By Jeffrey P. Snider
The explanation given for the increase in participation at the reverse repo window in mid-April was taxes. In other words, the payment of quarterly and annual estimates and billings reduced the need for the federal government to borrow. Since the variability in borrowing amounts is taken up in t-bills, the relative scarcity of on-the-run t-bills has left the market somewhat short of them for collateral.
This is entirely predictable and is a seasonal occurrence that is fairly evenly managed by financial participants. Last year was an outlier, clearly, in that repo rates suddenly persisted at or below 0% and repo markets began exhibiting odd behavior. QE was having a persistently negative effect on collateral availability, though it was directed toward notes and bonds on-the-run rather than bills. The Fed first adjusted its POMO out of on-the-runs entirely, but that didn't seem to have the intended effect as collateral strains persisted.
With t-bills out this year, at least the Fed has opened another channel for collateral flow with its reverse repo program. As you might expect, given tax season and government cash levels, there was a spike in reverse repo usage into the prime tax collection weeks. But it did not abate, and has remained elevated for nearly two months now.
While I think it is obvious that last year's problems created the crater in gold prices, it isn't so nearly neat this year. Something is depressing gold, however, particularly after March 17. That date stands out but in the context of China and dollars, rather than treasury collateral.
Conditions with China have been very quiet these recent weeks, an ebb in the otherwise loud property bubble burst on the other side of the Pacific. Both the yuan and copper have been taken off the front pages, though neither has returned to even close to pre-episodic peaks/troughs.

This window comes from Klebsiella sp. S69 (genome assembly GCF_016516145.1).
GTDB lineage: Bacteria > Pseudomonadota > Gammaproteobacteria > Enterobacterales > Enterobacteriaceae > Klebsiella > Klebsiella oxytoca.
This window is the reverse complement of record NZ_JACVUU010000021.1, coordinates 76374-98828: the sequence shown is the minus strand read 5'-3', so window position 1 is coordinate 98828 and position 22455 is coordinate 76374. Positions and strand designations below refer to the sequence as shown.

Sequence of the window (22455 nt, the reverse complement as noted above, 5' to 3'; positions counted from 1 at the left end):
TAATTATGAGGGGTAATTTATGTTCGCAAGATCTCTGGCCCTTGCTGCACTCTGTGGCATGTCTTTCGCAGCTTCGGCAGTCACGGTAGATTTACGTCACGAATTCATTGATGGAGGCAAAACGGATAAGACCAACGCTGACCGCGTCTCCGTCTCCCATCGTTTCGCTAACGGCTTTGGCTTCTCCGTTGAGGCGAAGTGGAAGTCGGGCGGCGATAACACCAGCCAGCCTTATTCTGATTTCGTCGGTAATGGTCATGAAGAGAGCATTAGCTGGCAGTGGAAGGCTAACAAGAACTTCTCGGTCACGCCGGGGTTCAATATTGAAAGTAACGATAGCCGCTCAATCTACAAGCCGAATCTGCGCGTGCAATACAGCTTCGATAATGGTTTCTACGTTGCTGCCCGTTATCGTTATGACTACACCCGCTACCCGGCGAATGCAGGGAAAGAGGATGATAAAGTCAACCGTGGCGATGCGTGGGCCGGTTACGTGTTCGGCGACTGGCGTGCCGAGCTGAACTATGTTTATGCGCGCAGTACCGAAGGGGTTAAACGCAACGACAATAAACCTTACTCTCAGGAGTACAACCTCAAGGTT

I think that shows that China isn't done yet roiling dollar markets but that there is no particularly immediate problem right now. Maybe that is the reason gold prices are gently descending rather than cascading.
Even though volatility is slight, gold prices have moved out of the recent trading range to the downside. If there was a safety bid after the actual taper in December, it has either diminished or has been slightly imbalanced by selling/collateral pressure. It could very well be that the lack of volatility in credit, more than anywhere else, has cooled the demand for tail risk insurance (gold). However, given the reverse repos, I still think collateral is strained but without an obvious culprit.
Besides the scarcity of t-bills, there has also been the curious flow of UST to Belgium and Euroclear. Despite the name it is not at all clear why Europe is such dire need of UST to settle trades. It could very well be, given the persistence of lower revenue news out of banking recently, that derivatives trades are being recollateralized.
The timing certainly lines up to where you would expect collateral calls to be made after last year's selloff. Given eurodollars and swaps, as I have stated for some time, I think the major banks were extremely heavy swap writers (receiving fixed, paying floating) since the middle of 2012 (and even before as swap spreads were compressing throughout that year; and the negative swap spreads that started in the first days of QE3 pretty much confirm trade positioning).
The systemic rate reset after the first taper selloff would no doubt have triggered more collateral, and I believe it was driven by banks being on the wrong side of that trade. That would potentially explain the need or flow of UST to Euroclear as European banks are among the largest derivatives dealers and writers - all in dollar denominations.
None of this provides a comprehensive or even really all that satisfying theory about collateral. My intent here is to investigate the collateral side as a possible explanation for the recent inflection in gold, particularly as gold prices are again exhibiting that kind of pattern. I think this is at least a partial account for recent weakness, though nothing matches up exactly or stands out unambiguously like this time last year.
There is enough collateral disturbance here to make this reasonable conjecture. More observation is obviously needed, including entertaining thoughts about a potentially diminished safety bid.